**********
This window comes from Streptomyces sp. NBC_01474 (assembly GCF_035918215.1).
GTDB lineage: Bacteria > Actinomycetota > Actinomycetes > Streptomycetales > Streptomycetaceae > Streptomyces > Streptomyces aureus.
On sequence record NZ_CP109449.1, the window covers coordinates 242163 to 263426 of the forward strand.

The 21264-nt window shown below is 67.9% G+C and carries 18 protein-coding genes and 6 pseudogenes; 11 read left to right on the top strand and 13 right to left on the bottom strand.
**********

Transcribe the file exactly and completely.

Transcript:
This window comes from Streptomyces sp. NBC_01474 (assembly GCF_035918215.1).
GTDB lineage: Bacteria > Actinomycetota > Actinomycetes > Streptomycetales > Streptomycetaceae > Streptomyces > Streptomyces aureus.
On sequence record NZ_CP109449.1, the window covers coordinates 242163 to 263426 of the forward strand.

The 21264-nt window shown below is 67.9% G+C and carries 18 protein-coding genes and 6 pseudogenes; 11 read left to right on the top strand and 13 right to left on the bottom strand.